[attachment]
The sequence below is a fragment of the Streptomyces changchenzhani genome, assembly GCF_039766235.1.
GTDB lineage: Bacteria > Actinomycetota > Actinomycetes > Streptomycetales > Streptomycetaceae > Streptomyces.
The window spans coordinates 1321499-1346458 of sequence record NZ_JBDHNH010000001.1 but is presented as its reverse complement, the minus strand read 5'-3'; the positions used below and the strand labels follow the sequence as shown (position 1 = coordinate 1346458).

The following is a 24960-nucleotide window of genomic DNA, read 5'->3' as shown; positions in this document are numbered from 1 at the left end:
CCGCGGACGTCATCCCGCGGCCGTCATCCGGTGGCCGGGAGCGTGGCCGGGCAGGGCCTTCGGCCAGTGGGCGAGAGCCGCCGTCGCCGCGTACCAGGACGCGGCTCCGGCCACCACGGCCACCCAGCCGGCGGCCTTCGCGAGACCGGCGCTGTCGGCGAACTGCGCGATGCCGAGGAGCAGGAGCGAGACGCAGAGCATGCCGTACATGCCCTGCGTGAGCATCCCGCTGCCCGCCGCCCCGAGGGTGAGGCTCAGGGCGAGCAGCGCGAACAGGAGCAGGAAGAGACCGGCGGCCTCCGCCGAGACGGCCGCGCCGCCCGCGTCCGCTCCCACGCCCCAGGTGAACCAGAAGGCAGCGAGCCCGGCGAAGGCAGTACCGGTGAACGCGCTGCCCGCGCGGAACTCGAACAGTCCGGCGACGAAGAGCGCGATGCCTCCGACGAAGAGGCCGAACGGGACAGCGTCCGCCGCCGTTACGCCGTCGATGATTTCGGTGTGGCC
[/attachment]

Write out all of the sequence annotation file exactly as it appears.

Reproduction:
The sequence below is a fragment of the Streptomyces changchenzhani genome, assembly GCF_039766235.1.
GTDB lineage: Bacteria > Actinomycetota > Actinomycetes > Streptomycetales > Streptomycetaceae > Streptomyces.
The window spans coordinates 1321499-1346458 of sequence record NZ_JBDHNH010000001.1 but is presented as its reverse complement, the minus strand read 5'-3'; the positions used below and the strand labels follow the sequence as shown (position 1 = coordinate 1346458).

The following is a 24960-nucleotide window of genomic DNA, read 5'->3' as shown; positions in this document are numbered from 1 at the left end:
CCGCGGACGTCATCCCGCGGCCGTCATCCGGTGGCCGGGAGCGTGGCCGGGCAGGGCCTTCGGCCAGTGGGCGAGAGCCGCCGTCGCCGCGTACCAGGACGCGGCTCCGGCCACCACGGCCACCCAGCCGGCGGCCTTCGCGAGACCGGCGCTGTCGGCGAACTGCGCGATGCCGAGGAGCAGGAGCGAGACGCAGAGCATGCCGTACATGCCCTGCGTGAGCATCCCGCTGCCCGCCGCCCCGAGGGTGAGGCTCAGGGCGAGCAGCGCGAACAGGAGCAGGAAGAGACCGGCGGCCTCCGCCGAGACGGCCGCGCCGCCCGCGTCCGCTCCCACGCCCCAGGTGAACCAGAAGGCAGCGAGCCCGGCGAAGGCAGTACCGGTGAACGCGCTGCCCGCGCGGAACTCGAACAGTCCGGCGACGAAGAGCGCGATGCCTCCGACGAAGAGGCCGAACGGGACAGCGTCCGCCGCCGTTACGCCGTCGATGATTTCGGTGTGGCC